Sunday, August 22, 2010

Dispatches from the Road: Excuse me, there's a Kao trying to get into your Kipuka Pu'u Huluhulu...

It's hard to imagine a more spectacular setting than Saddle Road Summit on the Big Island of Hawai'i. Two of the world's largest volcanoes, Mauna Kea and Mauna Loa, overlap at an elevation of almost 7,000 feet. In the middle of the broad pass, with expansive views of both volcanoes, there is one of the most extraordinary sights of all the islands: Pu'u Huluhulu. The name means "shaggy hill". It's a small knob, a minor cinder cone lying between two giants, but it tells a fascinating story. The cinder cone erupted several thousand years ago, and has since been surrounded by barren basalt flows, most recently in the 1930s. These isolated areas surrounded by fresh lava flows are called kipukas.
On islands that have been ravaged by invasive species the way Hawai'i has, kipukas serve as islands within islands. They can preserve a native landscape that has disappeared from most of the rest of the islands. At Pu'u Huluhulu, the slopes preserve a Koa tree forest environment that once covered most of Mauna Kea, but which was decimated by logging and grazing over the last 150 years. If and when we decide to change our land-use practices on the islands, a kipuka like this one can be the source of native species that could eventually lead to the reforestation of the mountains.

Koa trees, like those seen above on the trail around Pu'u Huluhulu, once grew in abundance on the islands, reaching upwards of a hundred feet tall, and trunks wide enough to fashion canoes. Most of the "grandfather" trees have been cut down, so a place like this, with a Koa forest environment, is all the more valuable.

One cannot mistake this place as a pristine environment, though. The area was grazed heavily over the years and invasive weeds arrived on boots, and on the fur of goats, cows and pigs. The pigs and goats were especially destructive of the understory shrubs. What has changed is the growing recognition of the value of such places. A fence has been constructed to keep out the goats and pigs, and volunteers have been weeding out the invasive plant species, and planting, or encouraging the growth of dormant seeds of the native understory shrubs and perennials. They're doing a good job. The native vegetation attracts native bird and insect species, and Pu'u Huluhulu is often a good place to see the native Amakihi, Apanane, Io (Hawaiian hawk), Pueo (Hawaiian owl), Nene (the Hawaiian goose), I'iwi and other unique birds. We heard, but didn't see any close enough to photograph on this trip, but I'll be back!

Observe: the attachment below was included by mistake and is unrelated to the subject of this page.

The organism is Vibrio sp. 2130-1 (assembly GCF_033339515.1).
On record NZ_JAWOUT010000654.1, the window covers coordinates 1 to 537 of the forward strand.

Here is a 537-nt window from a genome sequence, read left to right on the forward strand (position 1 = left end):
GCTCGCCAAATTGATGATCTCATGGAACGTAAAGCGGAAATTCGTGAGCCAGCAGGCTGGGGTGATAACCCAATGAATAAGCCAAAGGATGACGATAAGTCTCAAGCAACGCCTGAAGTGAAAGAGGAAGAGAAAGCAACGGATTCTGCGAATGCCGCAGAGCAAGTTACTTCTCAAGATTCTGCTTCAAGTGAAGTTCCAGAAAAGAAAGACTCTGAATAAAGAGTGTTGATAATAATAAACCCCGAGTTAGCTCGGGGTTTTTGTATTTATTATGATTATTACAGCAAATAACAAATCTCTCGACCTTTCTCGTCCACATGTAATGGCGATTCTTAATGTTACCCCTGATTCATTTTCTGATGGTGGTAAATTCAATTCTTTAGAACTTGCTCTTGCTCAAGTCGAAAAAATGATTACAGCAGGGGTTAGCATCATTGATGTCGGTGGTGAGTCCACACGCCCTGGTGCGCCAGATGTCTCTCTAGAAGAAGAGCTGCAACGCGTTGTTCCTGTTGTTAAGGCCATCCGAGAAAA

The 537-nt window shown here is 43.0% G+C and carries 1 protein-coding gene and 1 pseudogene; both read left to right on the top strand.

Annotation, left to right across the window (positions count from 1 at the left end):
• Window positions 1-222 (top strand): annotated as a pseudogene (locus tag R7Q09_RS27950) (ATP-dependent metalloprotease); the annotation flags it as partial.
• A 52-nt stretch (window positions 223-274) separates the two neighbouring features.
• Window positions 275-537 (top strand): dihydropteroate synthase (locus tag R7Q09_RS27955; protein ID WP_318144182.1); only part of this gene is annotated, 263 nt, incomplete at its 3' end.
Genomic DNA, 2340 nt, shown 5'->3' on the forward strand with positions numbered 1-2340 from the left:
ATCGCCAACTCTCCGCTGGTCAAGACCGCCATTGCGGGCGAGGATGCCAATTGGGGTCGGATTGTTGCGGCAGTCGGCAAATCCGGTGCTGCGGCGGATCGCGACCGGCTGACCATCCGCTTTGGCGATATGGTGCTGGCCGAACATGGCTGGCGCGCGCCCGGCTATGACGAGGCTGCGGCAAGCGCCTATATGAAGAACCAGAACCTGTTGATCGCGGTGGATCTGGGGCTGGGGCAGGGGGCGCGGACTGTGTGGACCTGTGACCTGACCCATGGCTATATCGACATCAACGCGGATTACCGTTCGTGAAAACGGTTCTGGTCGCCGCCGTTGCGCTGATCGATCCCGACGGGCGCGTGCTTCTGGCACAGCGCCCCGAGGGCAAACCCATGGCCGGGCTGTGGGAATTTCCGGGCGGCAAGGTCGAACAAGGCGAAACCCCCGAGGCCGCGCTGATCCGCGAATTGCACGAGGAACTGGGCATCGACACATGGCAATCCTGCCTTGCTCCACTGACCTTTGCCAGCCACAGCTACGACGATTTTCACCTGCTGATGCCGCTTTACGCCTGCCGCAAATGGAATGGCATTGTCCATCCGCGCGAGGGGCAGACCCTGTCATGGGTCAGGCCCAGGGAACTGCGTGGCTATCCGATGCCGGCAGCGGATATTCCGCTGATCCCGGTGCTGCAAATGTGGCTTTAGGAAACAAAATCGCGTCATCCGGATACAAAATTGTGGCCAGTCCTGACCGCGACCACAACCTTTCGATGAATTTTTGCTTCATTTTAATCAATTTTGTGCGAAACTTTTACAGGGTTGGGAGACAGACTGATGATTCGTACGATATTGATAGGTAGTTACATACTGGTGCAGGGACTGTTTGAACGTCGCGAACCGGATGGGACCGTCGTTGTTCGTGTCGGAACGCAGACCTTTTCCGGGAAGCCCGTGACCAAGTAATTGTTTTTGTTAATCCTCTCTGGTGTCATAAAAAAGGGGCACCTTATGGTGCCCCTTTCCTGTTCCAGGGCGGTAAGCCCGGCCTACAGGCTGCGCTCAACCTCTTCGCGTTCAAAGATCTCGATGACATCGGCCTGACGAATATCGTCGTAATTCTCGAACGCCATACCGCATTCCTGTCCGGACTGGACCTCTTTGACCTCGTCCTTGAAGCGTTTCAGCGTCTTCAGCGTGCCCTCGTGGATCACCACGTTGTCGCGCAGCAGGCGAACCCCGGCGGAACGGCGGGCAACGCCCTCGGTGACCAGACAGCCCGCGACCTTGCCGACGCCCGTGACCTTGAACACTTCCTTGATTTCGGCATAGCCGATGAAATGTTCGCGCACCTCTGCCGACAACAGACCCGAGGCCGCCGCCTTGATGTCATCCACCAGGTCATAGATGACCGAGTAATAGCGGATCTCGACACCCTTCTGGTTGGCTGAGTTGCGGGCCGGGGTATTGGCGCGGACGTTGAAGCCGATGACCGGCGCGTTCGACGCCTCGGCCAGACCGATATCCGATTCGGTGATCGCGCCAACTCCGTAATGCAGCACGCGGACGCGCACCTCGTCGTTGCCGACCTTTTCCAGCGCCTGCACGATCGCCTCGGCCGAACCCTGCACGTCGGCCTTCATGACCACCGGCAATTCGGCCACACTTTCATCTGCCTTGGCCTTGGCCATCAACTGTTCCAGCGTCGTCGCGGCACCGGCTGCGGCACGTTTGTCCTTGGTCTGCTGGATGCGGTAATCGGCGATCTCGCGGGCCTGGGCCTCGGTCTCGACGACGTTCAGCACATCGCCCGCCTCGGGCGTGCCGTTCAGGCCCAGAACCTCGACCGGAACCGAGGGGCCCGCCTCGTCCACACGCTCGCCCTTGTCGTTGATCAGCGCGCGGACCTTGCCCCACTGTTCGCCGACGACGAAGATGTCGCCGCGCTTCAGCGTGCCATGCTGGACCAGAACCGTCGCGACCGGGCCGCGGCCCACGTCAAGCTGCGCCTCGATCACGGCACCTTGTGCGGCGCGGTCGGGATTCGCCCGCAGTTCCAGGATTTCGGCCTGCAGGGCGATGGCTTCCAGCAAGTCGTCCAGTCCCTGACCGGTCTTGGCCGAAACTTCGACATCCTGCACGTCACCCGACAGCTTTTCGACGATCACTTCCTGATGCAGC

We did see a rather incongruous sight, though: a herd of goats wandering across the barren lava fields (that's the "kao" of the blog title today). They know very well what lies across the fence, and they literally hang around the gateways in the fencing, hoping for a chance to get into the kipuka and do their thing, which is eating and eating. When they say "close the gates", please do it! There is grazing land across the highway for the goats.

If you have old memories of Saddle Road as a hellish, dangerous winding mountain road, or if you visit for the first time and read that the road is not for the faint of heart, the situation (for better or worse in the philosophical sense) has changed. The road has been repaved and engineered, and is a pleasant drive, if it isn't raining or foggy. Some people miss the wildness of the old route, which was pretty unnerving when I followed it for the first time. The expansive views, especially on the western slope on clear days, are stunning. It's a purely Hawaiian experience, but not a Hawai'i stereotype. There really isn't any place like this in the world.

Next time: a different kipuka...

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